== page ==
- A LinkedIn survey polled more than 2,000 workers around the U.S. to find what employees want in a manager. The majority of those polled, 68%, responded they wanted a boss who can help problem-solve the challenges they face on the job.
- Fourty-four percent of respondents said they value time management in a manager. Similarly, 41% said they value decisiveness, while 38% said they want empathy and 36% said they want compassion in a boss.
- To help managers capitalize on their problem-solving skills, LinkedIn featured advice from Mike Figliuolo, who it called a leadership expert. Figiuolo suggested managers use a four-step process for problem solving. First, help the employee identify the root cause. This can include a series of questions about goals, metrics and other factors. Next, work with the employee to identify and prioritize solutions. Third, managers should help workers think critically about paths forward and, finally, empower the employee to pitch solutions to their colleagues.
Some data suggests bad bosses are an open secret in business. Three-quarters of respondents in a VitalSmarts poll said their manager has "glaring flaws." And yet, managers in the survey revealed they're not aware of these issues. Change may not come easily. More than 40% of respondents in the VitalSmarts report said they wouldn’t know how to bring up the subject of their managers' issues. The same amount feared retaliation if they did; 38% of those surveyed said their organization did not support people who speak up.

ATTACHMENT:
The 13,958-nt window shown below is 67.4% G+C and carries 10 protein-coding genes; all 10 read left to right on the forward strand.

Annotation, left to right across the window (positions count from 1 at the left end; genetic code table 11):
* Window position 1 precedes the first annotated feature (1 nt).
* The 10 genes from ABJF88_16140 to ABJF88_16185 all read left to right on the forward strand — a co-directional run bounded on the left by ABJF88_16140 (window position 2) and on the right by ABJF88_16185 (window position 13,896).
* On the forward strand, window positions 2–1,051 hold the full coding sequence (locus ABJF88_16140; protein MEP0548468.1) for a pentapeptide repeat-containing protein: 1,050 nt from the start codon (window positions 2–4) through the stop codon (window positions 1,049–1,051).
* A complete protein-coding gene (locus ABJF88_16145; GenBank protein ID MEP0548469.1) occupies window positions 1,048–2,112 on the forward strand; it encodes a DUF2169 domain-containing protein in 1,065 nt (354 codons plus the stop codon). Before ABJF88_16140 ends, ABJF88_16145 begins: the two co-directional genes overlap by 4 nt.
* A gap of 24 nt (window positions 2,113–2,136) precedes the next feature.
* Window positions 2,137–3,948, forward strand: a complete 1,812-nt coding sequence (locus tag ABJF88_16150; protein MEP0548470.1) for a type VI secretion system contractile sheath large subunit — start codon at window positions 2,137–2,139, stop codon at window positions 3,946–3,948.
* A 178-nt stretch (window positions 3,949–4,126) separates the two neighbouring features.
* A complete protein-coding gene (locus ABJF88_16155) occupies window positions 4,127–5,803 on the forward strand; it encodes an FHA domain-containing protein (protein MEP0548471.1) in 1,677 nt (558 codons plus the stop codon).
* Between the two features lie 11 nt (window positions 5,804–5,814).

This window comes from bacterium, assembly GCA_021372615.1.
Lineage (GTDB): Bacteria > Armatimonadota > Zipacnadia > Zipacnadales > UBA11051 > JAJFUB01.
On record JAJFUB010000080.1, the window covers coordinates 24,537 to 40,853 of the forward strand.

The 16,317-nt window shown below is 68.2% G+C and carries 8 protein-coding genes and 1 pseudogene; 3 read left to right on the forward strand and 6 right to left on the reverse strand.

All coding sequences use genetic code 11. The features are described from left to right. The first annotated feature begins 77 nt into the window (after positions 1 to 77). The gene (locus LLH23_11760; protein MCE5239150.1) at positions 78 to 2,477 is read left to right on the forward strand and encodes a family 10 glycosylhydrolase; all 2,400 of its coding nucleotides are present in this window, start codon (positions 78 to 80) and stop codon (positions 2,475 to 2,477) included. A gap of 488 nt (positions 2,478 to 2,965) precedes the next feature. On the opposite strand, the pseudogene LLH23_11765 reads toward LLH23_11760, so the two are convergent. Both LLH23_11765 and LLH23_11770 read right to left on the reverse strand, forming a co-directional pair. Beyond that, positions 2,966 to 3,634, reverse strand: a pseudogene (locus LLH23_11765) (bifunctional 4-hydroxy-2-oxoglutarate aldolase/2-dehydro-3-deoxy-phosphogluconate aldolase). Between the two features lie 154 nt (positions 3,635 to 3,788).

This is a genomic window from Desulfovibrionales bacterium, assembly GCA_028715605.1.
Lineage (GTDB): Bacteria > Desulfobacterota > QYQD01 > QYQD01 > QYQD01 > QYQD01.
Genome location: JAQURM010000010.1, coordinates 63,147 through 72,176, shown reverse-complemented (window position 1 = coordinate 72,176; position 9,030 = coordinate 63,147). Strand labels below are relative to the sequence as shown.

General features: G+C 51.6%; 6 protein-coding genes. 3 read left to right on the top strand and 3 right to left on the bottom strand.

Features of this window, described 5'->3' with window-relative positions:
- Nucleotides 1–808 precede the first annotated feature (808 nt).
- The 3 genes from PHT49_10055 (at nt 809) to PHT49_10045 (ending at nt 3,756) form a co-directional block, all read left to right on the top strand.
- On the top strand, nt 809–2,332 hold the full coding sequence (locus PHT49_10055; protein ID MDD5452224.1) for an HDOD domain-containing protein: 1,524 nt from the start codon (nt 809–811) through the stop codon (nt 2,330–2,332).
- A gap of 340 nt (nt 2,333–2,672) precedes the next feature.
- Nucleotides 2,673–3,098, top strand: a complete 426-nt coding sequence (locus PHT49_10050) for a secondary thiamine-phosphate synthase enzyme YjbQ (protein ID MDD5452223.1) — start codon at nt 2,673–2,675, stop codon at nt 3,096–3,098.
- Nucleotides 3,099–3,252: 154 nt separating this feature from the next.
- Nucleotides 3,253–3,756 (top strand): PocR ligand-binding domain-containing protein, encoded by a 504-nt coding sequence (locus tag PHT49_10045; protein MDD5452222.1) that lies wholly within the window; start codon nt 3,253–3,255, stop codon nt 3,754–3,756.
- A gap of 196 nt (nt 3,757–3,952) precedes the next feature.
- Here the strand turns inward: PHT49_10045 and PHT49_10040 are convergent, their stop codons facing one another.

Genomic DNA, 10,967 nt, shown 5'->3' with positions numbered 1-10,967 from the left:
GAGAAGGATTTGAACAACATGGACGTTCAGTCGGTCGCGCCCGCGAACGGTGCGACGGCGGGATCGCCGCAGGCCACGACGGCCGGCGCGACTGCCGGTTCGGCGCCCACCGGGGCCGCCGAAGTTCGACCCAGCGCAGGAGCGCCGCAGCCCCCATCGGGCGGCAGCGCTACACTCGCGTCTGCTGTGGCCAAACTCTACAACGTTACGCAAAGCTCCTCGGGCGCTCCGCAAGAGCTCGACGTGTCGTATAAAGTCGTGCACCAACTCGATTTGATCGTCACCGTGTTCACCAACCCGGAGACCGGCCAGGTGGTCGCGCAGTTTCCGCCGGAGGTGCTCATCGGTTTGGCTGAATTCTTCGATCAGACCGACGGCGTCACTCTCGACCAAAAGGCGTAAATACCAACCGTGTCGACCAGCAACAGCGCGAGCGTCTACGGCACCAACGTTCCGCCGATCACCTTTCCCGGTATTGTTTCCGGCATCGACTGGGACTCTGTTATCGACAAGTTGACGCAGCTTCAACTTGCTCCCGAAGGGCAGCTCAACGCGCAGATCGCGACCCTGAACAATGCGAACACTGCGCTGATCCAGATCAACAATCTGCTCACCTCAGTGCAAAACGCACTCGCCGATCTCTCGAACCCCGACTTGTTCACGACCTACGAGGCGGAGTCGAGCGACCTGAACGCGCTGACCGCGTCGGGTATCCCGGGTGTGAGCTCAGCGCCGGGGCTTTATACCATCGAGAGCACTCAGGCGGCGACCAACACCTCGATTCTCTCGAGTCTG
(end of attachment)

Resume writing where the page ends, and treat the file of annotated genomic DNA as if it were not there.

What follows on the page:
Employers may want to take the initiative to track their managers performance and improve it as necessary. Managers want training and development, recent research suggested, but frequently aren't provided with it. This training may not only boost non-managerial employees' satisfaction in their supervisors but also aid organizations in better complying with employment laws. Untrained frontline managers often create situations that may trigger a claim under laws like the Americans with Disabilities Act and Title VII of the Civil Rights Act of 1964. Training, experts say, could lower the chances of a charge.